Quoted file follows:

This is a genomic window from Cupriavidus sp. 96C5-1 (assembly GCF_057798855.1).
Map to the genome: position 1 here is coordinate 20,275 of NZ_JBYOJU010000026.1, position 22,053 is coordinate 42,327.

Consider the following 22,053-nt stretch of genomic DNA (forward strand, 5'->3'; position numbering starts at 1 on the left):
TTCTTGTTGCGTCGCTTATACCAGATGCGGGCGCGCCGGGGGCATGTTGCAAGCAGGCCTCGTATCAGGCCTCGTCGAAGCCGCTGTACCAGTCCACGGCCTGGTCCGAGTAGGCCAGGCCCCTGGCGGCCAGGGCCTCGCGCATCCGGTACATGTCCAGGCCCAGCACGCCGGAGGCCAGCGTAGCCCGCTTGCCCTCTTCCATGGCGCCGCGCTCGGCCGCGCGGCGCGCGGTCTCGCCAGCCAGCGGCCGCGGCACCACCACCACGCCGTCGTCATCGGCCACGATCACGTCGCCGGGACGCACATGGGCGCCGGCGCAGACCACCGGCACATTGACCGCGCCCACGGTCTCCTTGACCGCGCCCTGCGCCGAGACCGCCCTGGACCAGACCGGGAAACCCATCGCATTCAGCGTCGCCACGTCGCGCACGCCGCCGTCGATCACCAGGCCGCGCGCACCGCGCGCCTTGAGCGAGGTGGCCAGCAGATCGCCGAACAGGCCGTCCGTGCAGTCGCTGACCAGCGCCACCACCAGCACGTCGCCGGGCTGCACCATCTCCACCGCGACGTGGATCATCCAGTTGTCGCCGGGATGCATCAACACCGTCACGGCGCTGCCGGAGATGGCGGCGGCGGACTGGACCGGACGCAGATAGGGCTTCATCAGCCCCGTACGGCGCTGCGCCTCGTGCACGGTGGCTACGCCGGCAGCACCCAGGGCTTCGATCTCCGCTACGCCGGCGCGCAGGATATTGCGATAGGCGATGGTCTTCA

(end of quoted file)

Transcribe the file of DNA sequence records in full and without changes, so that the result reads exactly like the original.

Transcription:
This is a genomic window from Cupriavidus sp. 96C5-1 (assembly GCF_057798855.1).
Map to the genome: position 1 here is coordinate 20,275 of NZ_JBYOJU010000026.1, position 22,053 is coordinate 42,327.

Consider the following 22,053-nt stretch of genomic DNA (forward strand, 5'->3'; position numbering starts at 1 on the left):
TTCTTGTTGCGTCGCTTATACCAGATGCGGGCGCGCCGGGGGCATGTTGCAAGCAGGCCTCGTATCAGGCCTCGTCGAAGCCGCTGTACCAGTCCACGGCCTGGTCCGAGTAGGCCAGGCCCCTGGCGGCCAGGGCCTCGCGCATCCGGTACATGTCCAGGCCCAGCACGCCGGAGGCCAGCGTAGCCCGCTTGCCCTCTTCCATGGCGCCGCGCTCGGCCGCGCGGCGCGCGGTCTCGCCAGCCAGCGGCCGCGGCACCACCACCACGCCGTCGTCATCGGCCACGATCACGTCGCCGGGACGCACATGGGCGCCGGCGCAGACCACCGGCACATTGACCGCGCCCACGGTCTCCTTGACCGCGCCCTGCGCCGAGACCGCCCTGGACCAGACCGGGAAACCCATCGCATTCAGCGTCGCCACGTCGCGCACGCCGCCGTCGATCACCAGGCCGCGCGCACCGCGCGCCTTGAGCGAGGTGGCCAGCAGATCGCCGAACAGGCCGTCCGTGCAGTCGCTGACCAGCGCCACCACCAGCACGTCGCCGGGCTGCACCATCTCCACCGCGACGTGGATCATCCAGTTGTCGCCGGGATGCATCAACACCGTCACGGCGCTGCCGGAGATGGCGGCGGCGGACTGGACCGGACGCAGATAGGGCTTCATCAGCCCCGTACGGCGCTGCGCCTCGTGCACGGTGGCTACGCCGGCAGCACCCAGGGCTTCGATCTCCGCTACGCCGGCGCGCAGGATATTGCGATAGGCGATGGTCTTCA